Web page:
How to keep your brain sharp

16 February 2022


With millions of people living longer than ever before, many of us will understandably look for ways to keep our brain sharp as we get older. It’s perfectly normal to occasionally misplace things or forget names as we age, but at what point should we be concerned, and are there any brain exercises or practices that can help keep our brain healthy?

How does ageing affect the brain?

We are all different and it’s hard to predict how a person’s brain will be affected by ageing. Some of the common challenges faced by the brain as we age include:

  • Difficulties in learning new information
  • Multitasking
  • Strategic memory (e.g. recall of names, numbers) and remembering appointments.

These examples are entirely normal and not necessarily a cause for concern. However, the onset of dementia, and particular conditions such as Alzheimer’s, can noticeably impact your daily life because they significantly impair cognitive functions such as memory, thinking and reasoning. You can learn more about the difference between dementia and normal signs of ageing from The Alzheimer’s Society.

If you'd like to know more about whether dementia affects life insurance coverage. Please guide our guide about life insurance and dementia.

Tips for keeping your brain healthy

More than 850,000 people in the UK have dementia, but at some stage in all our lives, finding ways to keep our brain sharp becomes vitally important. Here we’ve summarised some tips for how you can keep your brain active as you age.

Learning new things

Perhaps one of the best ways to stay cognitively active is to challenge yourself with new activities. This might include pursuits where you ‘use your brain’, such as studying, a book club, or even a crossword puzzle. Learning new things can encourage someone to acquire different skills, such as problem solving or reasoning.

Regular exercise

Even gentle exercises such as walking or swimming could increase blood flow and heart rate, which may keep your brain active. If you feel like trying something more strenuous, aerobic exercises and strength training can enhance your cardiovascular health. Find out more about getting fit and staying fit after 50.

Weighing fruit at the grocers

A healthy diet

While there is no research that suggests there is a definitive diet for helping to keep your brain active as you age, the benefits of a Mediterranean diet, rich in fruit, veg, whole grains, fish, poultry and olive oil, are well known. You may come across the term MIND diet', which is designed to boost brain functioning and consists of wholegrains such as quinoa, oats and barley, with a reduced amount of processed foods and red meat.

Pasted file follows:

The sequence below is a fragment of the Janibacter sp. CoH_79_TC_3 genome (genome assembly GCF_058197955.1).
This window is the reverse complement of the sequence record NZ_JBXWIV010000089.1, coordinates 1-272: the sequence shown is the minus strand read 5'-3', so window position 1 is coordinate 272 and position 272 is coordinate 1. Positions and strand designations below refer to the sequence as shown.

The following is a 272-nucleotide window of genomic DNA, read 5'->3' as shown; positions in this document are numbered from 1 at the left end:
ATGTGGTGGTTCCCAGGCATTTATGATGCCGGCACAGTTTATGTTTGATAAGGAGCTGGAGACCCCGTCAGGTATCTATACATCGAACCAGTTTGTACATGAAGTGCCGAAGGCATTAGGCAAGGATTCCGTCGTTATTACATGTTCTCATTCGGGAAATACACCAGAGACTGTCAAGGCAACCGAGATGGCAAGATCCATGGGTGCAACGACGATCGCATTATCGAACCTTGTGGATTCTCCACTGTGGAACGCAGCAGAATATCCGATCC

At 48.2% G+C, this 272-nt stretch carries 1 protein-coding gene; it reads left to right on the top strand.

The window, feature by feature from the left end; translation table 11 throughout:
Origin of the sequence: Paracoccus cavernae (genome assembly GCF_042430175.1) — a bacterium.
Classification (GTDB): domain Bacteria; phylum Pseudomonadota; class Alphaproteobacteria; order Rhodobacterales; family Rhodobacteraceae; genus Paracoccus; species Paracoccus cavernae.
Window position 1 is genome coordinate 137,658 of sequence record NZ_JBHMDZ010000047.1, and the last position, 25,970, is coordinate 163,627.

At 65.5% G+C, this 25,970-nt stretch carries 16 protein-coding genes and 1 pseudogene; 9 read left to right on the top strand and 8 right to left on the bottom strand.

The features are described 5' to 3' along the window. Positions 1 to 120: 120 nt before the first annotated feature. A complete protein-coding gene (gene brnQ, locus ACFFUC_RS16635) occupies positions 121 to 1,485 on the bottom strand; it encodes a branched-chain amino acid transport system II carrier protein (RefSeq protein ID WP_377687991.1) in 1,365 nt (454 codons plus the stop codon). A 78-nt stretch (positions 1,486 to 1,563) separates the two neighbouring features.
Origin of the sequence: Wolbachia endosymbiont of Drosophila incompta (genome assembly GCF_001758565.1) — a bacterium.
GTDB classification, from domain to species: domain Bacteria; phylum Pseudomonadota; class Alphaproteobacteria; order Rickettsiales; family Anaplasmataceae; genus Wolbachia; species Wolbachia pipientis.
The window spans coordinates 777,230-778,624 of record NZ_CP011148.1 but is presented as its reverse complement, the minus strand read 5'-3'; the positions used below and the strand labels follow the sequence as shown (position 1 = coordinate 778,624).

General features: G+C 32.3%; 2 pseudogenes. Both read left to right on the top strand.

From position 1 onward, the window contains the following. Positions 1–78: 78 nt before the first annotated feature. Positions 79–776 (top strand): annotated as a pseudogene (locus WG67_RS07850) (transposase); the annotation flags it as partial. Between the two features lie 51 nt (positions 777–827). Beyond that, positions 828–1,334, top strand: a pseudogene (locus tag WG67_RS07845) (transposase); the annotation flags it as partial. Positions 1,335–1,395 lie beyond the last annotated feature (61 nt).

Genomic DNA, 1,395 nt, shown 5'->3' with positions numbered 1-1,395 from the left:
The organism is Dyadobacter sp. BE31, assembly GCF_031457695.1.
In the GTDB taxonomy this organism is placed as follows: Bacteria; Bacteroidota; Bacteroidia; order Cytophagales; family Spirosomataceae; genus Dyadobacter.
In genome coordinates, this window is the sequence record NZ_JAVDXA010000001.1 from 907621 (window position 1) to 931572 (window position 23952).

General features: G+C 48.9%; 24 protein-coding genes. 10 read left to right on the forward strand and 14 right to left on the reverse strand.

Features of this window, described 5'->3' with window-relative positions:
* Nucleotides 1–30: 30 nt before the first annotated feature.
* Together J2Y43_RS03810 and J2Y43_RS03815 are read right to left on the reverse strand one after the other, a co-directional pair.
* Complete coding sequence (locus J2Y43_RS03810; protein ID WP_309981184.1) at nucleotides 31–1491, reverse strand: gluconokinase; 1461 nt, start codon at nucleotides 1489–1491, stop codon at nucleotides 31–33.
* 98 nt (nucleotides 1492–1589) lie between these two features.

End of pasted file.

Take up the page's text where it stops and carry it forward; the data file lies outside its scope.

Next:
Better sleep

Getting more sleep is one way to keep your brain healthy. The longer and better quality sleep we have, the more the brain is able to recharge. Sleep deprivation can affect our ability to remember things, so making sure we get forty winks could have a positive impact on our brain health and behaviour.

Mature woman sleeping
Volunteers painting toegther

Staying socially connected

Pursuing meaningful activities is good for the brain as well as the soul. For example, volunteering in your local community, joining a music group or meeting up for coffee could help you stay in touch with others and keep the brain stimulated. Read more in our guide on volunteering

Reduce your stress levels

High levels of the stress hormone cortisol has been associated with reduced brain functioning in older people. Activities such as yoga and meditation can help reduce your stress and anxiety levels, leading to better brain health.

Brain training

Brain training is reputedly among the best ways to keep your brain sharp. These are often computer-based games that are designed to be mentally stimulating. Keeping the brain stimulated may help improve our cognitive performance as we age, and while more studies need to be carried out, brain training may even prove to be effective against cognitive impairment and neurodegenerative diseases like Alzheimer’s or dementia.

What is harmful to the brain's health?

As well as the exercises that can keep your brain healthy, there are harmful activities that can compromise your cognitive health. For example:

  • Smoking –.this accelerates ageing of the brain.
  • Obesity is linked to reduced cognitive function.
  • High blood pressure and diabetes – this is shown to negatively impact cognitive health.

Looking after your brain health can start at any age, and appears to be as much to do with the cumulative effect of lifestyle choices as it is to do with genetics. Even later in life, the choices you can make will have lasting impact on good cognitive health.